November 14, 2003
William Levine Dead at 93
Prominent Chicago diamantaire and jeweler William D. Levine died Nov. 11, 2003, of heart failure at his home. Born in Brooklyn, NY, the son of Russian Jewish parents, he earned his bachelor's at St. John's University in New York. He began a career on Wall Street, later entering the diamond wholesale business with his father-in-law.
He and his wife, Mildred, moved to Chicago in 1938, where Levine worked for several companies in the diamond trade. In 1950, he founded William Levine Inc., eventually becoming Chicago's largest diamond importer. Subsidiary offices employing dozens of diamond cutters were later opened in New York City and in Belgium. In 1981, Levine received the Julius Rosenwald Award, the highest honor bestowed by the Jewish Federation.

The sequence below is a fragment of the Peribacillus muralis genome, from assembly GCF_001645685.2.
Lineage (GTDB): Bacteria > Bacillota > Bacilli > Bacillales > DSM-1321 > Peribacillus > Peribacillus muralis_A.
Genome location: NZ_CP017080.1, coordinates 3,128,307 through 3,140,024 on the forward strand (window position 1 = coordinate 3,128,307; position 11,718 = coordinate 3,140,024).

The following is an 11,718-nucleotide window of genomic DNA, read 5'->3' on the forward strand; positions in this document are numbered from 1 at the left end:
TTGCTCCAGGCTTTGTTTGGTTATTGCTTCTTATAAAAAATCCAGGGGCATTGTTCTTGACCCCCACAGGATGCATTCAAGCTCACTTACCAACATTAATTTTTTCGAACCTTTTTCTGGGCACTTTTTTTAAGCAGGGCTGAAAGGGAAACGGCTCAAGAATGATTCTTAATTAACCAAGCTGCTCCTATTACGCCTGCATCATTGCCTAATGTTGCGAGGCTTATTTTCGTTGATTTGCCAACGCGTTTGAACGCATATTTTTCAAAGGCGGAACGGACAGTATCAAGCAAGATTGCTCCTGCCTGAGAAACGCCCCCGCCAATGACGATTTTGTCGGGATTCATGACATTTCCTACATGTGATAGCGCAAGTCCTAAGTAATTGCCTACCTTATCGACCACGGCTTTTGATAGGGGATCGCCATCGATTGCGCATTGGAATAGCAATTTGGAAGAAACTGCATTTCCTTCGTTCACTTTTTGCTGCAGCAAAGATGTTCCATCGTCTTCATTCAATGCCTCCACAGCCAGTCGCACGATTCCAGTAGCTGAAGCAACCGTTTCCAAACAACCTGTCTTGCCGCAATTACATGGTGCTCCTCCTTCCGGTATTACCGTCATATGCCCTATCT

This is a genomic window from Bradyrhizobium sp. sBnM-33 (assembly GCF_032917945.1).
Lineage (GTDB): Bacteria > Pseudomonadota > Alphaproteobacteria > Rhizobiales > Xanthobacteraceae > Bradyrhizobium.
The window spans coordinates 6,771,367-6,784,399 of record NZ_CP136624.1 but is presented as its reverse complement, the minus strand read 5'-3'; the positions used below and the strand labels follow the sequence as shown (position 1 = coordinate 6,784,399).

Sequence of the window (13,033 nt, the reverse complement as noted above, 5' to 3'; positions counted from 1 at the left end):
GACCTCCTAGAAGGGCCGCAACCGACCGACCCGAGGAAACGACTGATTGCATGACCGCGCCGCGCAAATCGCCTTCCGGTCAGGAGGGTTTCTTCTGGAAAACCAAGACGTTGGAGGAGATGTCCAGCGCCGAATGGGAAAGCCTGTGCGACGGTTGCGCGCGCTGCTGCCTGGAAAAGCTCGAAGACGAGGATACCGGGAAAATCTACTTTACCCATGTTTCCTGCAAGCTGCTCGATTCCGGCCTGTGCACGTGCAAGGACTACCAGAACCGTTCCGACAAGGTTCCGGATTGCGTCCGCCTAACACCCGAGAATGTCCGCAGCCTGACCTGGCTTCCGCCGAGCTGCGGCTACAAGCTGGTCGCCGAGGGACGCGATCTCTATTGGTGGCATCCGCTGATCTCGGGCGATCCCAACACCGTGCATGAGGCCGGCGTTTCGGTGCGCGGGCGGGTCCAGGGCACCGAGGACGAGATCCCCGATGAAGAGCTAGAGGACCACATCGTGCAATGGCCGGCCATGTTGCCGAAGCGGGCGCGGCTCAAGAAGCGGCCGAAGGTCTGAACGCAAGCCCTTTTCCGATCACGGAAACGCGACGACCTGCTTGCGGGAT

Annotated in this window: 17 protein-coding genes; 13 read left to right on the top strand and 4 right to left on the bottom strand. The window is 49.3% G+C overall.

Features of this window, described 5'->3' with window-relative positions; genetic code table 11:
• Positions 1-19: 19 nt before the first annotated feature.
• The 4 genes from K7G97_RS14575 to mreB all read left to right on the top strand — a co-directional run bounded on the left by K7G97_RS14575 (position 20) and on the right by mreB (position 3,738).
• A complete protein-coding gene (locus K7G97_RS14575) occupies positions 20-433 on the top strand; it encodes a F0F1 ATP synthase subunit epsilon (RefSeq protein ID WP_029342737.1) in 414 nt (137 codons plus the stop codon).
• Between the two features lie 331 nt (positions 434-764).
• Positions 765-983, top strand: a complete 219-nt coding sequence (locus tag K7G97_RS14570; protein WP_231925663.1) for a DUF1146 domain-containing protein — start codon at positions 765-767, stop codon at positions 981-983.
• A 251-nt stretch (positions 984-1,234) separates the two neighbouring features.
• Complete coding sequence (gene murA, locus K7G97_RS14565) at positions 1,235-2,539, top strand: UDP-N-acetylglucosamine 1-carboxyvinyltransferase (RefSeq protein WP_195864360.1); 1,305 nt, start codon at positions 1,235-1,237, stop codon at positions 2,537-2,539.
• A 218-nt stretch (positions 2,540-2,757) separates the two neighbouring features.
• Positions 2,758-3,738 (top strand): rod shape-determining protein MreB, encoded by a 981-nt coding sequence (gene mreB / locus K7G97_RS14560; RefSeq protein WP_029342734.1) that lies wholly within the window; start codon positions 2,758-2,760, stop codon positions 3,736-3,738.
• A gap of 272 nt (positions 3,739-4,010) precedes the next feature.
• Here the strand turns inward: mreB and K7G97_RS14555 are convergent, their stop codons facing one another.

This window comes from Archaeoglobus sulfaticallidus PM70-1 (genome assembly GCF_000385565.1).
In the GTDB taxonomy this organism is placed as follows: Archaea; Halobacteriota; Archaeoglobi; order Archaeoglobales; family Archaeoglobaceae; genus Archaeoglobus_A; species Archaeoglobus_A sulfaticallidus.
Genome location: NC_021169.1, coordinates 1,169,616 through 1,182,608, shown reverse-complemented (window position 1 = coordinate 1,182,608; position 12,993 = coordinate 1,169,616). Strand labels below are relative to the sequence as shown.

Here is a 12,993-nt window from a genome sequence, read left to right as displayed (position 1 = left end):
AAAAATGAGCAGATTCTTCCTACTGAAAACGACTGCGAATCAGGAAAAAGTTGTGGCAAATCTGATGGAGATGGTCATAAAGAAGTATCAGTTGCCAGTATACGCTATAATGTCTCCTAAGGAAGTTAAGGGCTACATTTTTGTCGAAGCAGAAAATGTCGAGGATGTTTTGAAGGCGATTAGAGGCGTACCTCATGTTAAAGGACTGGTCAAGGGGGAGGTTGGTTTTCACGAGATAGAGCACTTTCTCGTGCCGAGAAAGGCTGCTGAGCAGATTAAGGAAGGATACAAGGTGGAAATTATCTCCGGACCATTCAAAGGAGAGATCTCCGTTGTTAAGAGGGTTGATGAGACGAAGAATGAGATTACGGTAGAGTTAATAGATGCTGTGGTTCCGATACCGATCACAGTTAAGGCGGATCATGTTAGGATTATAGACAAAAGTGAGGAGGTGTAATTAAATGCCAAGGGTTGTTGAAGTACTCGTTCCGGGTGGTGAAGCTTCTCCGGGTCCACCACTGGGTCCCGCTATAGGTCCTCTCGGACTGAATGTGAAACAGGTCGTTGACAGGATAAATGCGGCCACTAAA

Levine was a well-known philanthropist, active in fundraising and donating services and money to the United Jewish Fund and other Jewish charities. He and Mildred were great supporters of Israel and are credited with having been instrumental in establishing Israel's diamond cutting industry.
Mildred, with whom he had actively shared all aspects of the business, died in 1997. Levine is survived by two sons, Carl and Jess; grandson David, who is presently in charge of the company; three other grandchildren and 10 great-grandchildren.
Services for William Levine took place today at Weinstein Family Services in Wilmette, IL.
by Robert Weldon, G.G.